In other embodiments of the technique, the system adjusts brightness of pixels in the video image. These pixels may include dark regions in the video image (such as regions having brightness values less than a predetermined threshold). For example, the dark regions may include: one or more dark lines, one or more black bars, and/or non-picture portions of the video image. Note that the dark regions may be at an arbitrary location in the video image.

In particular, the system may scale (for example, using an transformation circuit) brightness of these pixels from initial brightness values to new brightness values (which are greater than the initial brightness values). For example, a difference between the new maximum brightness value and the initial maximum brightness value may be at least 1 candela per square meter. This scaling may reduce user-perceived changes in the video image associated with backlighting of the display that displays the video image (for example, it may provide headroom to allow noise associated with pulsing of a backlight to be attenuated).

In some embodiments, the scaling is, at least in part, implemented during a transformation from the initial brightness domain to the linear brightness domain. In these embodiments, the transformation compensates for gamma correction in the video image (such as one or more characteristics of the video camera or the imaging device that captured the video image) and light leakage at low brightness values in a given display that will display the video image. Note that the system may determine this transformation using a look-up table.

After modifying the video image, the system may convert or transform the modified video image to other brightness domain characterized by the range of brightness values corresponding to non-equidistant adjacent radiant-power values in a displayed video image. During this transformation, at least a portion of the scaling may be implemented. For example, this transformation may be based on characteristics of the display, such as a gamma correction associated with the given display and/or light leakage at low brightness values in the given display. Moreover, the system may determine this transformation or conversion using another look-up table.

Note that the system may perform the scaling of the brightness of the pixels on a pixel-by-pixel basis.

In other embodiments of the technique, the system applies a correction to maintain the color of a video image when the intensity setting of the light source is changed. After determining the intensity setting of the light source (for example, using the computation circuit) based on at least the portion of the video image, the system may modify brightness values of pixels in at least the portion of the video image (for example, using the adjustment circuit) to maintain the product of the intensity setting and the transmittance associated with the modified video image. Then, the system may adjust color content in the video image (for example, using the adjustment circuit) based on the intensity setting to maintain the color associated with the video image even as the spectrum associated with the light sources varies with the intensity setting.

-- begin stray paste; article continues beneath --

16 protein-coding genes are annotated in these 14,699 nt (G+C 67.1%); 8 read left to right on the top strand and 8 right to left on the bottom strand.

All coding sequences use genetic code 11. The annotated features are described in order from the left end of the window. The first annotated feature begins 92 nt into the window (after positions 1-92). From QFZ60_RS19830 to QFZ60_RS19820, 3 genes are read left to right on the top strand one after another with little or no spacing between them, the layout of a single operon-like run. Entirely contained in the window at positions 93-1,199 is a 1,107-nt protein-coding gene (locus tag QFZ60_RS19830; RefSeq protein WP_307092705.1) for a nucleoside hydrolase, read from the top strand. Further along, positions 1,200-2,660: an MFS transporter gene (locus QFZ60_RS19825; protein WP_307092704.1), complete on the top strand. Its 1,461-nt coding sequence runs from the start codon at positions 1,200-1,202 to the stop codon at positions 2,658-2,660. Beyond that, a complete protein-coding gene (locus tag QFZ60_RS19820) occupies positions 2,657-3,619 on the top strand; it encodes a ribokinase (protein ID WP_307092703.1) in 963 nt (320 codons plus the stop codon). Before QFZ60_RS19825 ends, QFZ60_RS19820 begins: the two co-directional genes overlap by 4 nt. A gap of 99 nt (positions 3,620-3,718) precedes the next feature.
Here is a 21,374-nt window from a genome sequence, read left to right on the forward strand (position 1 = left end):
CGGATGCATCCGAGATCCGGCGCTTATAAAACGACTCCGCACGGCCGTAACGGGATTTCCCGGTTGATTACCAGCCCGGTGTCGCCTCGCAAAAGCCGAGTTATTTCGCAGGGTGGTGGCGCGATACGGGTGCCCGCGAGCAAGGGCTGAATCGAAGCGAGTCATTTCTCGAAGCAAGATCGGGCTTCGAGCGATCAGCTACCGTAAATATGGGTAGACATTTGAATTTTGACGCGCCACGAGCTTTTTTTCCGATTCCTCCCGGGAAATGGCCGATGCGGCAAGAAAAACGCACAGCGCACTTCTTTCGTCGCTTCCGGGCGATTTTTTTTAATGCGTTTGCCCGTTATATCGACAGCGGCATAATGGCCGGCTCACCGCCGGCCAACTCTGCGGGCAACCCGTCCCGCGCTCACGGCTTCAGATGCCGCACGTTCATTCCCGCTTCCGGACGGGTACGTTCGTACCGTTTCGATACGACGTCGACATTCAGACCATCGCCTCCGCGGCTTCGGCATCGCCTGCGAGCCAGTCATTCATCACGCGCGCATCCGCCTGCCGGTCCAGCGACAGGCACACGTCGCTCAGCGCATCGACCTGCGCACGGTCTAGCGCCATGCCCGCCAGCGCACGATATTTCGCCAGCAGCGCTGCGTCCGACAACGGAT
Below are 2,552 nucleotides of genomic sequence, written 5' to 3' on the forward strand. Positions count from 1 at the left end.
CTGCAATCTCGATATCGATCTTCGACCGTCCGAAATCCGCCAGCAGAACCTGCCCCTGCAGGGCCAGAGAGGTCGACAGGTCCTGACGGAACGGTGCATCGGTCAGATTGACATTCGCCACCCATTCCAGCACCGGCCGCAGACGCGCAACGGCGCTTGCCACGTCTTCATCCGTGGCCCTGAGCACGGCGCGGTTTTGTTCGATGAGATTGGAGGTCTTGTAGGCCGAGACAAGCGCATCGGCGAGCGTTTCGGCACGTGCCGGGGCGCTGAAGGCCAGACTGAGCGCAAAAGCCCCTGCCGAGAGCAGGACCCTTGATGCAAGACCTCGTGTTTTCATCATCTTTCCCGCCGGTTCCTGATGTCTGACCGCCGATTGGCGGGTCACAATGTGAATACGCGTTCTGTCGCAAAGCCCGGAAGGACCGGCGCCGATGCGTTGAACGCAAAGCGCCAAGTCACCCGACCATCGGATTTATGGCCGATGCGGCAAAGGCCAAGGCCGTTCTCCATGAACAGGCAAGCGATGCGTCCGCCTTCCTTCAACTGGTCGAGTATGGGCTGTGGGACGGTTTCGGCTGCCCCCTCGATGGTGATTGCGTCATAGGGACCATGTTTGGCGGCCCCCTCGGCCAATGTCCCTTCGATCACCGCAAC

Alternatively, prior to adjusting the color content, the system may jointly modify brightness values of pixels in at least the portion of the image and the intensity setting of the light source to maintain light output from a display while reducing power consumption by the light source.

This color adjustment may be based on a characteristic of the light source. Additionally, the color adjustment may maintain the color white. Moreover, the color white may be maintained to within approximately 100 K or 200 K of a corresponding black-body temperature associated with the color of the video image prior to changes in the intensity setting. For example, the color adjustment may include increasing a blue-color component in the video image when the intensity setting is reduced relative to a previous intensity setting and may include decreasing the blue-color component in the video image when the intensity setting is increased relative to the previous intensity setting.

In some embodiments, the color adjustment maintains a ratio of two color components in the video image and another ratio of two color components in the video image, where color content of the video image is represented using three color components. Moreover, the system may adjust the color so that a product of the color values associated with the video image and the spectrum results in an approximately unchanged grayscale for the video image.

Additionally, the system may determine the intensity setting after the video image is transformed from the initial brightness domain to the linear brightness domain. Moreover, after the color content is adjusted, the system may convert the video image to the other brightness domain.

Note that modification of the brightness of the pixels and/or the color adjustment may be performed on a pixel-by-pixel basis. Moreover, the system may modify the brightness based on a histogram of brightness values in the video image and/or the dynamic range of the mechanism that attenuates coupling of light from the light source to the display.